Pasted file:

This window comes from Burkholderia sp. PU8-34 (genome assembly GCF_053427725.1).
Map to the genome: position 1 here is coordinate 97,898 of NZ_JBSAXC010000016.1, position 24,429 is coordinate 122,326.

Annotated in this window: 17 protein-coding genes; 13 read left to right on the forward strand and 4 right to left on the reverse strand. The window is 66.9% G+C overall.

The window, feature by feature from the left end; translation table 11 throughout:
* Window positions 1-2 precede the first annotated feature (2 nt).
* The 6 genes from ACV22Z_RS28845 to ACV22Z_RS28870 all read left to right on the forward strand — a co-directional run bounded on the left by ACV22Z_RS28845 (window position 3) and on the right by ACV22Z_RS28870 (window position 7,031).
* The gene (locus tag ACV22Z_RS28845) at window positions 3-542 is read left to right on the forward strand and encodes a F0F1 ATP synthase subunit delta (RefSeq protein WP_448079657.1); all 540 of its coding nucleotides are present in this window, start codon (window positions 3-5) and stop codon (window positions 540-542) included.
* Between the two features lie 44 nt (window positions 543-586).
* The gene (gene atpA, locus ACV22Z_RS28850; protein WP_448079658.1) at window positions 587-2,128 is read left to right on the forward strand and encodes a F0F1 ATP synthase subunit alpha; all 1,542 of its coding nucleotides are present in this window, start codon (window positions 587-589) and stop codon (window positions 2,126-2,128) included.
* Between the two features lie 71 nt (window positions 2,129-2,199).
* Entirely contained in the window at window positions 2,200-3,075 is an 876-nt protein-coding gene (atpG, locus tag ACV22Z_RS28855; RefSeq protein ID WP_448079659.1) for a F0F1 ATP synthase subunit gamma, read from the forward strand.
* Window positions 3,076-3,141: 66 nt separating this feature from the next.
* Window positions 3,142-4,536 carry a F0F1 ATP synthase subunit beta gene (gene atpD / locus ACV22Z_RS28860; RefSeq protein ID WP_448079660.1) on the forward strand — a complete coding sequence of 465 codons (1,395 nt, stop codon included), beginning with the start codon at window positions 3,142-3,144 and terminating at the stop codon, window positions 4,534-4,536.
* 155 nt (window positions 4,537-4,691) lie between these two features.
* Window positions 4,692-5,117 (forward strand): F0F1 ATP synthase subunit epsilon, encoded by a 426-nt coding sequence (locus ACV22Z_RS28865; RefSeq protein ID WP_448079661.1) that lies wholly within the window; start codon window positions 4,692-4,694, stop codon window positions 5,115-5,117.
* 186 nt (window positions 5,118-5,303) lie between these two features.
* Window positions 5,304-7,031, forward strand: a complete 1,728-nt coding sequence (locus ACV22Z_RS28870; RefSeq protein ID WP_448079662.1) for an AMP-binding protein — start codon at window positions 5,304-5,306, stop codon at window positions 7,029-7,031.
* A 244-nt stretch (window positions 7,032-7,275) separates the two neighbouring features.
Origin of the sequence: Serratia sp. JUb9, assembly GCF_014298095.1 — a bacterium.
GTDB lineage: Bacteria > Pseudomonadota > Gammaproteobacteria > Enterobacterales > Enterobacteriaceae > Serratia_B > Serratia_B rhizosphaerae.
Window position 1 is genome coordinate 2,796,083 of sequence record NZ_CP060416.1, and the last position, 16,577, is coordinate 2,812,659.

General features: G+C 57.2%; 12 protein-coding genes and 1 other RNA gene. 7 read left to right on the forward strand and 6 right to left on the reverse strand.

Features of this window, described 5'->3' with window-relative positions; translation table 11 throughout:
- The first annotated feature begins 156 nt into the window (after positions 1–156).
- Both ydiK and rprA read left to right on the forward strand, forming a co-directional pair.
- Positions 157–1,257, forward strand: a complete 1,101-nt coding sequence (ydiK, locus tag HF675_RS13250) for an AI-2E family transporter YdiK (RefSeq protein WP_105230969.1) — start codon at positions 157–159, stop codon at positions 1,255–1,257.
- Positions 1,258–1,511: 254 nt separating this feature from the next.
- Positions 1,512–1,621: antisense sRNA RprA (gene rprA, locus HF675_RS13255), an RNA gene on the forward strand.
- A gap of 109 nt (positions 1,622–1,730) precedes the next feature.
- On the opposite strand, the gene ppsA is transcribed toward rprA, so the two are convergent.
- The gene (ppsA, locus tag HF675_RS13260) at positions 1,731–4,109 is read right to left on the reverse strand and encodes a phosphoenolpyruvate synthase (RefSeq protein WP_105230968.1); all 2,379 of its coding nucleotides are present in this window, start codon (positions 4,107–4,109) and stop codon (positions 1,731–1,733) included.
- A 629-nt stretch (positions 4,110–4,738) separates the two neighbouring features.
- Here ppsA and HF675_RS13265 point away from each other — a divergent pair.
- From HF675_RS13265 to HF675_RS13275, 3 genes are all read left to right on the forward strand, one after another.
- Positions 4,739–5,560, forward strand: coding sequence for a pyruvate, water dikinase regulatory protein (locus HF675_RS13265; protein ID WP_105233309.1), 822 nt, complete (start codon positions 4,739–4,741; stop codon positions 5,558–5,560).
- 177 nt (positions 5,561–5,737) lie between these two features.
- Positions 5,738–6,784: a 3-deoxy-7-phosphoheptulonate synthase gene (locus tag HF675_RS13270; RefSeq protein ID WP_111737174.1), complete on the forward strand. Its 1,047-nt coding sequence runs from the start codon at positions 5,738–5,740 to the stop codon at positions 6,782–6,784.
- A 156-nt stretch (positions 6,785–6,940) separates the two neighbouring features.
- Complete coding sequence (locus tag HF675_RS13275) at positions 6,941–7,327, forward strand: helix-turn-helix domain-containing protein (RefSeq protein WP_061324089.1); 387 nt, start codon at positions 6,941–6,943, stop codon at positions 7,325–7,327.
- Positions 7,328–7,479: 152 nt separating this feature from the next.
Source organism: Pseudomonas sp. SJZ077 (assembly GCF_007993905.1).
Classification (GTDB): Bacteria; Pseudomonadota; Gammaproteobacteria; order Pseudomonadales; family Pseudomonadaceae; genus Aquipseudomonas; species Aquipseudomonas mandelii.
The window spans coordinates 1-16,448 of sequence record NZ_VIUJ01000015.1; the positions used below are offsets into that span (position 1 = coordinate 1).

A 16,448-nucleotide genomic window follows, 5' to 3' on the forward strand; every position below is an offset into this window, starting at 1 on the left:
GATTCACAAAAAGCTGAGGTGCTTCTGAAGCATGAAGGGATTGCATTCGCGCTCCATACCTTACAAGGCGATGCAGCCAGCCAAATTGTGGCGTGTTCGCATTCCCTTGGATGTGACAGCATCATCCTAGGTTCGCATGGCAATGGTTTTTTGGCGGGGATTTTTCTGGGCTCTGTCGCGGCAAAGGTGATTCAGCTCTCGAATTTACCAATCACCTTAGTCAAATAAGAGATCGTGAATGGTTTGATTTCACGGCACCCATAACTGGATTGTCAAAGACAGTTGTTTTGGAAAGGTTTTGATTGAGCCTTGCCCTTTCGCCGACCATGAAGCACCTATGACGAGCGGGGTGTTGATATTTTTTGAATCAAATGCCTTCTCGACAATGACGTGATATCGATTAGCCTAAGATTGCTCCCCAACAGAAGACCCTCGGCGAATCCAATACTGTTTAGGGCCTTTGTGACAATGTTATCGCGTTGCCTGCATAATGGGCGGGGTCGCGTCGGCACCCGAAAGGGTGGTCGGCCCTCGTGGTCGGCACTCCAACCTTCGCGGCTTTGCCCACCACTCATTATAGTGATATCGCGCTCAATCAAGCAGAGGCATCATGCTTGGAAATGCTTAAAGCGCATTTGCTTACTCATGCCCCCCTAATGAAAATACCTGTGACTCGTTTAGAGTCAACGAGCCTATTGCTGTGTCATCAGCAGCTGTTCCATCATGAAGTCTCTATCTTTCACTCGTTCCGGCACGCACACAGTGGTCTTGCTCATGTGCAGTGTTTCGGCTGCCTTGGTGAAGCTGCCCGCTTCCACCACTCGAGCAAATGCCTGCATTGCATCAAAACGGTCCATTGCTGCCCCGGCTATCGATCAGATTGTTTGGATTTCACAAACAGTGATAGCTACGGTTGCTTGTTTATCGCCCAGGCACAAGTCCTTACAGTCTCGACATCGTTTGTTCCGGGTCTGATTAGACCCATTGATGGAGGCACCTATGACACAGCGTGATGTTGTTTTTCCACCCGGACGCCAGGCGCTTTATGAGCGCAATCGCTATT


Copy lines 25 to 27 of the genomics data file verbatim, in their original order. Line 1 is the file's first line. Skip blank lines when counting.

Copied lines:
- Both ydiK and rprA read left to right on the forward strand, forming a co-directional pair.
- Positions 157–1,257, forward strand: a complete 1,101-nt coding sequence (ydiK, locus tag HF675_RS13250) for an AI-2E family transporter YdiK (RefSeq protein WP_105230969.1) — start codon at positions 157–159, stop codon at positions 1,255–1,257.
- Positions 1,258–1,511: 254 nt separating this feature from the next.